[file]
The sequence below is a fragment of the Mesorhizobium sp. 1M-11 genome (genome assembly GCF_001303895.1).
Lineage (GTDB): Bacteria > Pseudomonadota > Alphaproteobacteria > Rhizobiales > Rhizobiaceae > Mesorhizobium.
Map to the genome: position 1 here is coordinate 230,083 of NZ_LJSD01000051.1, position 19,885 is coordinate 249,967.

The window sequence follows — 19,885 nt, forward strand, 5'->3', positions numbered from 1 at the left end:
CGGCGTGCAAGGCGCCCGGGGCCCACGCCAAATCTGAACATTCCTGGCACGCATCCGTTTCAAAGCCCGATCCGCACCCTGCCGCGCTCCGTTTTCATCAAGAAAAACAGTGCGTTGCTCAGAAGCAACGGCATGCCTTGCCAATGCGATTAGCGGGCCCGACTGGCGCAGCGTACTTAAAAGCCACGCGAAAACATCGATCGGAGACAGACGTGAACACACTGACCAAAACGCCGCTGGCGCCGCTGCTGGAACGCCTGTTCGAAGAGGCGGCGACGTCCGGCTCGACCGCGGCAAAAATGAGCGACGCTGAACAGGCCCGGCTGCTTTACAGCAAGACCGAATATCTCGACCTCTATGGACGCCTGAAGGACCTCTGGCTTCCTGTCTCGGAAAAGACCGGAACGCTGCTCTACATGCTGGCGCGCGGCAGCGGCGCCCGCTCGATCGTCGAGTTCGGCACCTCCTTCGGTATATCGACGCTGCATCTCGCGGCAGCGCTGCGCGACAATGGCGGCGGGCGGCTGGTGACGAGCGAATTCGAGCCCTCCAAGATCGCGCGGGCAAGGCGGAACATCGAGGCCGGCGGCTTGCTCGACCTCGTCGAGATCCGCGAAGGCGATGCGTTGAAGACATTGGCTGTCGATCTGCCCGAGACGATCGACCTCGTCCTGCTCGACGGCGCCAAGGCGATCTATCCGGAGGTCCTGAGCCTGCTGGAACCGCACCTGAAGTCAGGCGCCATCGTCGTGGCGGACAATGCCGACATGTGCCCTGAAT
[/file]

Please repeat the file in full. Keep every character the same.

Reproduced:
The sequence below is a fragment of the Mesorhizobium sp. 1M-11 genome (genome assembly GCF_001303895.1).
Lineage (GTDB): Bacteria > Pseudomonadota > Alphaproteobacteria > Rhizobiales > Rhizobiaceae > Mesorhizobium.
Map to the genome: position 1 here is coordinate 230,083 of NZ_LJSD01000051.1, position 19,885 is coordinate 249,967.

The window sequence follows — 19,885 nt, forward strand, 5'->3', positions numbered from 1 at the left end:
CGGCGTGCAAGGCGCCCGGGGCCCACGCCAAATCTGAACATTCCTGGCACGCATCCGTTTCAAAGCCCGATCCGCACCCTGCCGCGCTCCGTTTTCATCAAGAAAAACAGTGCGTTGCTCAGAAGCAACGGCATGCCTTGCCAATGCGATTAGCGGGCCCGACTGGCGCAGCGTACTTAAAAGCCACGCGAAAACATCGATCGGAGACAGACGTGAACACACTGACCAAAACGCCGCTGGCGCCGCTGCTGGAACGCCTGTTCGAAGAGGCGGCGACGTCCGGCTCGACCGCGGCAAAAATGAGCGACGCTGAACAGGCCCGGCTGCTTTACAGCAAGACCGAATATCTCGACCTCTATGGACGCCTGAAGGACCTCTGGCTTCCTGTCTCGGAAAAGACCGGAACGCTGCTCTACATGCTGGCGCGCGGCAGCGGCGCCCGCTCGATCGTCGAGTTCGGCACCTCCTTCGGTATATCGACGCTGCATCTCGCGGCAGCGCTGCGCGACAATGGCGGCGGGCGGCTGGTGACGAGCGAATTCGAGCCCTCCAAGATCGCGCGGGCAAGGCGGAACATCGAGGCCGGCGGCTTGCTCGACCTCGTCGAGATCCGCGAAGGCGATGCGTTGAAGACATTGGCTGTCGATCTGCCCGAGACGATCGACCTCGTCCTGCTCGACGGCGCCAAGGCGATCTATCCGGAGGTCCTGAGCCTGCTGGAACCGCACCTGAAGTCAGGCGCCATCGTCGTGGCGGACAATGCCGACATGTGCCCTGAAT